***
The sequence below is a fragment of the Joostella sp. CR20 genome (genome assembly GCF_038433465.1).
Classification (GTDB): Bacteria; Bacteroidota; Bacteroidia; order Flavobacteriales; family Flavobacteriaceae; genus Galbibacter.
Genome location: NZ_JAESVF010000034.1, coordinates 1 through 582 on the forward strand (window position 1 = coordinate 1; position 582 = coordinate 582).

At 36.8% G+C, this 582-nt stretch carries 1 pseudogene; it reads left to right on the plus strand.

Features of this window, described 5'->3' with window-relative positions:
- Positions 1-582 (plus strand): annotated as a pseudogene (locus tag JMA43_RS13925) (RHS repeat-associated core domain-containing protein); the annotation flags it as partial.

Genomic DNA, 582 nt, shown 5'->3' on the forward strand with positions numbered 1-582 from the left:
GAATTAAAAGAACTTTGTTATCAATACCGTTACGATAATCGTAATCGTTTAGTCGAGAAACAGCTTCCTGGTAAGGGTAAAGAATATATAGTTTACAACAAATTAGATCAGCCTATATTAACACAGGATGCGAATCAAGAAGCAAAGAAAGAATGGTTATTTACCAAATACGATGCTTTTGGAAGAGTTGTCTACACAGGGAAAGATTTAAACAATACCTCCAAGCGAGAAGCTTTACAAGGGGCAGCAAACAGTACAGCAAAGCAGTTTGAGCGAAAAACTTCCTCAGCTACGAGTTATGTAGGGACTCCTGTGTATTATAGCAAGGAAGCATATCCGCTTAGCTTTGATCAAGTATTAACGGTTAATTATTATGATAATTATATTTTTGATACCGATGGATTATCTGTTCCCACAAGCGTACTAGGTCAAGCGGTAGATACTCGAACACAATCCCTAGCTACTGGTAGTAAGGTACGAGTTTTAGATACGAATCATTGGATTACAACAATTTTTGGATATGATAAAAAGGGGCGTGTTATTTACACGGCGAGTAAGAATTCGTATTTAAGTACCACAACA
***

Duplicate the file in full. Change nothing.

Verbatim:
The sequence below is a fragment of the Joostella sp. CR20 genome (genome assembly GCF_038433465.1).
Classification (GTDB): Bacteria; Bacteroidota; Bacteroidia; order Flavobacteriales; family Flavobacteriaceae; genus Galbibacter.
Genome location: NZ_JAESVF010000034.1, coordinates 1 through 582 on the forward strand (window position 1 = coordinate 1; position 582 = coordinate 582).

At 36.8% G+C, this 582-nt stretch carries 1 pseudogene; it reads left to right on the plus strand.

Features of this window, described 5'->3' with window-relative positions:
- Positions 1-582 (plus strand): annotated as a pseudogene (locus tag JMA43_RS13925) (RHS repeat-associated core domain-containing protein); the annotation flags it as partial.

Genomic DNA, 582 nt, shown 5'->3' on the forward strand with positions numbered 1-582 from the left:
GAATTAAAAGAACTTTGTTATCAATACCGTTACGATAATCGTAATCGTTTAGTCGAGAAACAGCTTCCTGGTAAGGGTAAAGAATATATAGTTTACAACAAATTAGATCAGCCTATATTAACACAGGATGCGAATCAAGAAGCAAAGAAAGAATGGTTATTTACCAAATACGATGCTTTTGGAAGAGTTGTCTACACAGGGAAAGATTTAAACAATACCTCCAAGCGAGAAGCTTTACAAGGGGCAGCAAACAGTACAGCAAAGCAGTTTGAGCGAAAAACTTCCTCAGCTACGAGTTATGTAGGGACTCCTGTGTATTATAGCAAGGAAGCATATCCGCTTAGCTTTGATCAAGTATTAACGGTTAATTATTATGATAATTATATTTTTGATACCGATGGATTATCTGTTCCCACAAGCGTACTAGGTCAAGCGGTAGATACTCGAACACAATCCCTAGCTACTGGTAGTAAGGTACGAGTTTTAGATACGAATCATTGGATTACAACAATTTTTGGATATGATAAAAAGGGGCGTGTTATTTACACGGCGAGTAAGAATTCGTATTTAAGTACCACAACA